Scotland's leading finance figure in local government, who has called for a public sector pay freeze, has told The TESS he wants to re-open the three-year teachers' pay settlement.
Gordon Matheson, the treasurer of Glasgow City Council, Scotland's largest local authority, has urged the Scottish Government to support his view. It is a signatory to the tripartite deal involving the unions and authorities, which is worth an average 2.4 per cent pay increase a year and is not due to run out until March 2011.
Councillor Matheson, a former education convener in Glasgow, told the parliamentary finance committee's budget inquiry on Tuesday that a pay freeze for all those earning above the council's "living wage" of pound;7 an hour would save it pound;21 million. The alternative would be to sacrifice jobs and services.
Finance Secretary John Swinney is understood to have told public sector bodies that they should assume a cash standstill from 2010 to 2013. That would mean a shortfall of pound;68m for Glasgow in 2010-11 alone, the council estimates.
Talking to The TESS, Councillor Matheson said: "There's been the minor matter of a bank crisis and a recession since the teachers' agreement took place.
"We have inflation very low, or even negative inflation. People who are in a job are enjoying lower interest rates, lower mortgages. Inflation is downwards.
"There's no question that we all need to take our share of the pain in order to get the public finances into some shape.
"It would be illogical not to include teachers in a pay freeze."
But his call was dismissed out of hand by the Educational Institute of Scotland and the Convention of Scottish Local Authorities.
Drew Morrice, assistant secretary of the EIS, said: "Councillor Matheson is seeking to interfere with a collective bargain, properly struck. This time last year, when it looked as if teachers could be disadvantaged by the rate of inflation running ahead of the settlement, there was no clarion call from Councillor Matheson to re-visit it."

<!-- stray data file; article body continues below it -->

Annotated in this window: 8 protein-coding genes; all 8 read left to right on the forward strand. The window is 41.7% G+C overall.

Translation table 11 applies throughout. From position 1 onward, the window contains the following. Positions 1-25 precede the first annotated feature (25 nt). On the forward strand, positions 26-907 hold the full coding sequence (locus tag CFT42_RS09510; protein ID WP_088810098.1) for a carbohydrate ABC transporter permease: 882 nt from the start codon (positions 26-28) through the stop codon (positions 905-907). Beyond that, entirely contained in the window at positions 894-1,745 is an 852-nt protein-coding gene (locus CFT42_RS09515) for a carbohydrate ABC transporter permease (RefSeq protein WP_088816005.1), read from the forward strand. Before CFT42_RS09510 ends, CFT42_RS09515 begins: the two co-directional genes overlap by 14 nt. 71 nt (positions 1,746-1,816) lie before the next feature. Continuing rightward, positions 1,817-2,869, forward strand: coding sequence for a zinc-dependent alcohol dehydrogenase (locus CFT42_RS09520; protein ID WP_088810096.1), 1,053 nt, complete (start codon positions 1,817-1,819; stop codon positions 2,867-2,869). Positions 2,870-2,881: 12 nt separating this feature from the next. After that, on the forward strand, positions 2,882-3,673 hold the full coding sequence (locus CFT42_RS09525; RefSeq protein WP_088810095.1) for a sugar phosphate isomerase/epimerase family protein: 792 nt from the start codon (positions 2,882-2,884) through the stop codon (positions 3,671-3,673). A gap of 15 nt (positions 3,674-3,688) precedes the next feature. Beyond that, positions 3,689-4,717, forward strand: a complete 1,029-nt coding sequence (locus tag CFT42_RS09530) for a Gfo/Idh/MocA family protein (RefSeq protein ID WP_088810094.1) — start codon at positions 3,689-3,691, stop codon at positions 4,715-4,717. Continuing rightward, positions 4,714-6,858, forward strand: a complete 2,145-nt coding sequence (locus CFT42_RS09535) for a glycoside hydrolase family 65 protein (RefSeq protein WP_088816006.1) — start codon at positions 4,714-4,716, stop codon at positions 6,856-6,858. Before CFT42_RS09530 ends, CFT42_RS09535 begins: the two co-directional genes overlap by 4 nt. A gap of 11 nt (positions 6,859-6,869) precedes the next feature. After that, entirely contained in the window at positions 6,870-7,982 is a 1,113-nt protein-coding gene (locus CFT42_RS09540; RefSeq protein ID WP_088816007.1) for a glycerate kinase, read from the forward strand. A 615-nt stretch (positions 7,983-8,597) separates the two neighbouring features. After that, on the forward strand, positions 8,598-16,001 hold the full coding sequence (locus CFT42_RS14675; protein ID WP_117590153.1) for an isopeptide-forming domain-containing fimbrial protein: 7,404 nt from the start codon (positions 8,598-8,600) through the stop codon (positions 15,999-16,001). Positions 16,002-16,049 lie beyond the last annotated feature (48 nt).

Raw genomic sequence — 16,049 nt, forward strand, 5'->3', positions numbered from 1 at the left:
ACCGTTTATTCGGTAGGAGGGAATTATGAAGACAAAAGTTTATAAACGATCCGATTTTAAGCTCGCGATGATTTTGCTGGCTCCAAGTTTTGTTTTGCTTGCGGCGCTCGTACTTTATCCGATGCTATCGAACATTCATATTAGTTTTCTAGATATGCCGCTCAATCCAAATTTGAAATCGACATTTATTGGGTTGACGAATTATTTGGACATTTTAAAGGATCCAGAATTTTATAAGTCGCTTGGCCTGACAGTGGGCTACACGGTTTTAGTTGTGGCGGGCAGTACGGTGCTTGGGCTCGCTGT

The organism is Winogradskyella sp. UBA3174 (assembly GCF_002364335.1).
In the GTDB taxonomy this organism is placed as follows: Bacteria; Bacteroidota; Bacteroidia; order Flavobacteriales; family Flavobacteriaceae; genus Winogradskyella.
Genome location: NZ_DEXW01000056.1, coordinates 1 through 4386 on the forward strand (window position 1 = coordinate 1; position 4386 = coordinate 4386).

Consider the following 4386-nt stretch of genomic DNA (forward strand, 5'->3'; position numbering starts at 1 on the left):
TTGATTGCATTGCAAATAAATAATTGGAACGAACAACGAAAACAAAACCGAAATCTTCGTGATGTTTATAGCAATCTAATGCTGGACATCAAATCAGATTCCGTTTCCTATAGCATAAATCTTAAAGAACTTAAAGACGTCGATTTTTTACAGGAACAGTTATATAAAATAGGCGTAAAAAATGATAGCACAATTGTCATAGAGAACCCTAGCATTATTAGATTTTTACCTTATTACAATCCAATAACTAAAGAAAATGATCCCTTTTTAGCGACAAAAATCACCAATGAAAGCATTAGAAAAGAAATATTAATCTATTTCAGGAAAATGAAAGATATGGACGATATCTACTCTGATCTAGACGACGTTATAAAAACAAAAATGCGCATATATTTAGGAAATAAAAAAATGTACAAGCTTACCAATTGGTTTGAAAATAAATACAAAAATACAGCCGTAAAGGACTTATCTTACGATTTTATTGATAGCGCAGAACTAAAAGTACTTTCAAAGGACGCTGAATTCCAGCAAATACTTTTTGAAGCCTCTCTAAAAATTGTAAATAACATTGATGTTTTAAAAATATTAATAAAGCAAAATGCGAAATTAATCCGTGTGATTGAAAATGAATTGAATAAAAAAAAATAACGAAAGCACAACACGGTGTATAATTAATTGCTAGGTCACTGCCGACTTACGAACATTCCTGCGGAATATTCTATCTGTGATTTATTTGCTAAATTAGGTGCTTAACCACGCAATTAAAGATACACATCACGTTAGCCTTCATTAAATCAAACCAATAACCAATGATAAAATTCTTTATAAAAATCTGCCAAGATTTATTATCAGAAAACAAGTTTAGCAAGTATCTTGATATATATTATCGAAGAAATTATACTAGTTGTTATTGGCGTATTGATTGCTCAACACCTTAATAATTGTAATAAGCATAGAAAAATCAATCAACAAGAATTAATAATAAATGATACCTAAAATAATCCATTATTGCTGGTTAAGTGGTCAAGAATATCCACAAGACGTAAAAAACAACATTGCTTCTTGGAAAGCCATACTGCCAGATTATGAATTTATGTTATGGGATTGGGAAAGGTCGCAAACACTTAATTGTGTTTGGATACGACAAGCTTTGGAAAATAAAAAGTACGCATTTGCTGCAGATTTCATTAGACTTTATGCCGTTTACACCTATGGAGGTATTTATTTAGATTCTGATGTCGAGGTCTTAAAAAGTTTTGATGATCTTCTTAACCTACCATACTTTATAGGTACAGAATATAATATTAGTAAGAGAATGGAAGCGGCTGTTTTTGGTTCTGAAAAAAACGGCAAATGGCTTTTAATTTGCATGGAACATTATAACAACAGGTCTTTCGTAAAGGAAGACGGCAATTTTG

Mr Morrice said all the parties could have agreed a "re-opener" clause, triggered by changing economic circumstances, which would bring the parties back to the negotiating table. That had been a feature of the previous four-year deal, but was not in the current agreement.
Pat Watters, president of Cosla and a fellow Labour councillor, is adamant that it would not be bounced into a decision by any one authority.
A spokesman said: "Our collective position will be decided after consulting all our member councils and will reflect their views. We have just completed a pay round that came into effect on April 1, and it is still very early days in terms of the 2010 deal."
A Scottish Government spokesman said: "This Government is committed to ensuring that public sector pay increases in Scotland remain affordable and sustainable. This is a realistic approach in the current financial climate. Given the tightest financial settlement provided to any Scottish administration and the difficult economic conditions and uncertainties, it will continue to be necessary for a tight grip on pay increases to be maintained.
"Across a number of areas of the public sector there are pay deals in place that transcend this particular year, such as for teachers, which would make a pay freeze across the public sector highly impractical."